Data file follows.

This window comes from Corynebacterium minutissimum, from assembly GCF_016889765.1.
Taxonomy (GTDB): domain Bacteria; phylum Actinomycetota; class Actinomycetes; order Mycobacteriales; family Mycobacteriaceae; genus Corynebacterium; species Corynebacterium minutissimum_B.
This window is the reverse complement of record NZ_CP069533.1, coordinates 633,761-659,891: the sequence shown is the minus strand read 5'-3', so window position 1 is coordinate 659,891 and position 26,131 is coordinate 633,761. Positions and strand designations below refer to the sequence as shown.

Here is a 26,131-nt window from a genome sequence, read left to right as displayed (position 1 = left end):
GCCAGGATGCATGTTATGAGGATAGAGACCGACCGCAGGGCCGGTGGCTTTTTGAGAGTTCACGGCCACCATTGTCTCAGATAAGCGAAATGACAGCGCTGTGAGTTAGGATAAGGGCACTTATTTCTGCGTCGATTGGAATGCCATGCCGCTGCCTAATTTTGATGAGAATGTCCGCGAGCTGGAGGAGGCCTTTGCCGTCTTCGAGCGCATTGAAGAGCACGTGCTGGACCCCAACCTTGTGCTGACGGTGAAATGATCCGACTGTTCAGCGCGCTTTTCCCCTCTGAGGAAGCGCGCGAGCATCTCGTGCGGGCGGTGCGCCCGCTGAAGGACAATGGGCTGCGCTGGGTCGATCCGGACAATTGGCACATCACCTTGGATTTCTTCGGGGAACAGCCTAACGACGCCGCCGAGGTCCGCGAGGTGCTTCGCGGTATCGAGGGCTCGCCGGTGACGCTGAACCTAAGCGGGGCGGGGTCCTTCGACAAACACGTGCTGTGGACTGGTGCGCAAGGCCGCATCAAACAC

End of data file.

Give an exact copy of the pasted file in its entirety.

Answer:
This window comes from Corynebacterium minutissimum, from assembly GCF_016889765.1.
Taxonomy (GTDB): domain Bacteria; phylum Actinomycetota; class Actinomycetes; order Mycobacteriales; family Mycobacteriaceae; genus Corynebacterium; species Corynebacterium minutissimum_B.
This window is the reverse complement of record NZ_CP069533.1, coordinates 633,761-659,891: the sequence shown is the minus strand read 5'-3', so window position 1 is coordinate 659,891 and position 26,131 is coordinate 633,761. Positions and strand designations below refer to the sequence as shown.

Here is a 26,131-nt window from a genome sequence, read left to right as displayed (position 1 = left end):
GCCAGGATGCATGTTATGAGGATAGAGACCGACCGCAGGGCCGGTGGCTTTTTGAGAGTTCACGGCCACCATTGTCTCAGATAAGCGAAATGACAGCGCTGTGAGTTAGGATAAGGGCACTTATTTCTGCGTCGATTGGAATGCCATGCCGCTGCCTAATTTTGATGAGAATGTCCGCGAGCTGGAGGAGGCCTTTGCCGTCTTCGAGCGCATTGAAGAGCACGTGCTGGACCCCAACCTTGTGCTGACGGTGAAATGATCCGACTGTTCAGCGCGCTTTTCCCCTCTGAGGAAGCGCGCGAGCATCTCGTGCGGGCGGTGCGCCCGCTGAAGGACAATGGGCTGCGCTGGGTCGATCCGGACAATTGGCACATCACCTTGGATTTCTTCGGGGAACAGCCTAACGACGCCGCCGAGGTCCGCGAGGTGCTTCGCGGTATCGAGGGCTCGCCGGTGACGCTGAACCTAAGCGGGGCGGGGTCCTTCGACAAACACGTGCTGTGGACTGGTGCGCAAGGCCGCATCAAACAC